See the videos below for the presence of aortopulmonary collaterals and pulmonary valve atresia, respectively.

Aortopulmonary view angiogram, with injection in the descending thoracic aorta demonstrating multiple aortopulmonary collaterals supplying pulmonary blood flow.

Determination of aortic arch sidedness and the branching pattern of the brachiocephalic vessels is important, particularly if an initial aorta-pulmonary artery shunt is planned.

Subcostal sagittal plane two-dimensional echocardiographic image showing pulmonary valve atresia, with confluent and well-developed pulmonary artery branches.

Cardiac Catheterization and Angiography

Cardiac catheterization with angiography is recommended in most patients before surgical repair. Careful delineation of all sources of pulmonary blood supply is necessary to facilitate surgical planning. This includes determination of the presence, size, and confluence of the native pulmonary arteries and the presence of major aortopulmonary collaterals that may need to be either ligated or incorporated into the repair.


A femoral venous approach may be used to perform the right heart catheterization. The catheter does not pass across the pulmonary valve but can easily pass across the ventricular septal defect (VSD) into the left ventricle and aorta.

Coronary artery anatomy is delineated by an aortic root injection, although this is usually not necessary in newborns unless a complete surgical repair via a Rastelli procedure (right ventricle to central pulmonary artery conduit) is being considered.

Angiographic depiction of the pulmonary arteries may be performed either via a transvenous or retrograde arterial approach. This also allows easier access to imaging of both surgical shunts and aortopulmonary collaterals. Biplane angiography that includes both lung fields is important in defining the complete anatomy of both pulmonary arteries. Determining the confluence and patency of pulmonary arteries is of utmost importance. Further selective angiograms may be obtained to delineate the systemic-to-pulmonary collateral flow and anatomy.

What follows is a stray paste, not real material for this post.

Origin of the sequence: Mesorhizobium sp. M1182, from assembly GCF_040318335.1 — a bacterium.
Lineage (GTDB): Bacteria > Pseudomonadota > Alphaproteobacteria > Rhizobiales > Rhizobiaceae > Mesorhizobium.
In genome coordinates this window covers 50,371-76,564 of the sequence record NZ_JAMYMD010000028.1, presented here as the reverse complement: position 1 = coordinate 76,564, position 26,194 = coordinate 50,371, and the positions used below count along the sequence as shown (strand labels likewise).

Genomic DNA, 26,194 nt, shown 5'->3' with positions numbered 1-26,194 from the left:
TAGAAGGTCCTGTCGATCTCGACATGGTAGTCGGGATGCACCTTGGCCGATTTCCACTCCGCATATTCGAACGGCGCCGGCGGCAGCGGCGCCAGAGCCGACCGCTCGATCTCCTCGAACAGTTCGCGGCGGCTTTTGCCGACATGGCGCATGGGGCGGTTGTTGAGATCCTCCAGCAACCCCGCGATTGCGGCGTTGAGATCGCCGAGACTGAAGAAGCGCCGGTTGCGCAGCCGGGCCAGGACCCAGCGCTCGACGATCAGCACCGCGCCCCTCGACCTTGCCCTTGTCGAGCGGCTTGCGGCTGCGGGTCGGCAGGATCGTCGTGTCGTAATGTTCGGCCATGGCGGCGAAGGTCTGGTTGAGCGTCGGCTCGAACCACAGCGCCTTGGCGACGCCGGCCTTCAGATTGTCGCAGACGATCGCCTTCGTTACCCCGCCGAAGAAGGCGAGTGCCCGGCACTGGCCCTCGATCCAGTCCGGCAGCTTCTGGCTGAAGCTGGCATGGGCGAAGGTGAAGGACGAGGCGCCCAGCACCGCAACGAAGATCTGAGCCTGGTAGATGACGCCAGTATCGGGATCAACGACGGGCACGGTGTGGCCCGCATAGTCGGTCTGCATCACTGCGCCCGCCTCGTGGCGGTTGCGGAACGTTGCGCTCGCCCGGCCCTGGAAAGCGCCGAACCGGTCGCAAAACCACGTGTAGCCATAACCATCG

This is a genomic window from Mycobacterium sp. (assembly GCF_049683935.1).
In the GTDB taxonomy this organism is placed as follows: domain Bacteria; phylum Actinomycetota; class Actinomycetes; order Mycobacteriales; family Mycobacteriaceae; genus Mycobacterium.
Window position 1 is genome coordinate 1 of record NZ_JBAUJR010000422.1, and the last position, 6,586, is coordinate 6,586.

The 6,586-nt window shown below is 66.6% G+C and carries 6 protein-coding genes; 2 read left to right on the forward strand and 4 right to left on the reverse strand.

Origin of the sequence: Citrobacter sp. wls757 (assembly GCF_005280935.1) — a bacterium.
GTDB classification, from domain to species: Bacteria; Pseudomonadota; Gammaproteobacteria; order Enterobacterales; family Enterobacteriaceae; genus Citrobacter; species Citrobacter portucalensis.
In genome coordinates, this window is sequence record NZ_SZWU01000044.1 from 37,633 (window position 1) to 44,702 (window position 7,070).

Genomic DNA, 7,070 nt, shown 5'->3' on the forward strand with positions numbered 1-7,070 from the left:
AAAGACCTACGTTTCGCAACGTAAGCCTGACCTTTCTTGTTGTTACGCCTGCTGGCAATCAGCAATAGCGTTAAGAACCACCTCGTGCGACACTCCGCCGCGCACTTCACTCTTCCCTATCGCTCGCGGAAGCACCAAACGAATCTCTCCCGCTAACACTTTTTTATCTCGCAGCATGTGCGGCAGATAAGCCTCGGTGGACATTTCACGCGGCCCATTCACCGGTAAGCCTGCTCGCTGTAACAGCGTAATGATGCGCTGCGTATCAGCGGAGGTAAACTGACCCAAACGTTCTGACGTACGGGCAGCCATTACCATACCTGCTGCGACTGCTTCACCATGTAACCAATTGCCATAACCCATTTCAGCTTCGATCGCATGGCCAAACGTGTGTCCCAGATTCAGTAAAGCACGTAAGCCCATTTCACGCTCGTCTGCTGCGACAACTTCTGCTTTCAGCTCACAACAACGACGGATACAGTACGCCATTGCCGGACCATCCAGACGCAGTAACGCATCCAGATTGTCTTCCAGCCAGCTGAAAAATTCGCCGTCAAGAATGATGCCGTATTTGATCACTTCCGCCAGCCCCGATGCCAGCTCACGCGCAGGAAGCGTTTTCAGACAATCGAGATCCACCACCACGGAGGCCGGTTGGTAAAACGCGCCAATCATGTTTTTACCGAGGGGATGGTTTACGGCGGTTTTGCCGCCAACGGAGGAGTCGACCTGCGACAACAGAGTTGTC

In some patients, ventriculography and aortography do not demonstrate central true pulmonary arteries. In these patients, pulmonary vein reverse wedge angiography may provide this information. An end-hole catheter is passed across the atrial septum and wedged into a pulmonary vein. (Bilateral injections may be necessary.) A forceful injection of contrast medium by hand causes the contrast to flow retrograde through the pulmonary veins, reaching the central pulmonary arteries.


Venous catheterization usually reveals normal right atrial pressures. Right and left ventricular pressures are equal and systemic because of the presence of a large VSD. The aortic pressure is normal if pulmonary blood flow is normal or decreased. A wide pulse pressure may be observed in the presence of a large ductus arteriosus or large MAPCAs. Pulmonary artery pressures are difficult to delineate in view of the multiple sources of pulmonary blood flow.

Systemic arterial saturation is dependent on the amount of pulmonary blood flow.

The pulmonary arteries may be depicted as confluent or nonconfluent, and areas of stenoses or hypoplasia in the pulmonary arteries may be observed. Special attention is necessary to determine the presence of a dual supply of a particular lung segment. Intercommunications between the different collateral vessels and the peripheral pulmonary artery segments may be observed.

Postprocedure precautions

Taking appropriate precautions often avoids the potential complications of cardiac catheterization, including blood vessel injury, perforation, tachyarrhythmias, bradyarrhythmias, and vascular occlusion.

General postcatheterization precautions include monitoring for hemorrhage, pain, nausea and vomiting, and arterial or venous obstruction from thrombosis or spasm. Pay special attention to the hydration status of infants who require multiple angiograms to outline their pulmonary arterial anatomy. Attempt to limit the amount of contrast medium to 5-6 mL/kg. These patients are hypoxemic, requiring continuous pulse oximetry, and may require oxygen during and after the procedure. Give special attention to obtaining hemostasis and applying a pressure dressing at the access sites postcatheterization.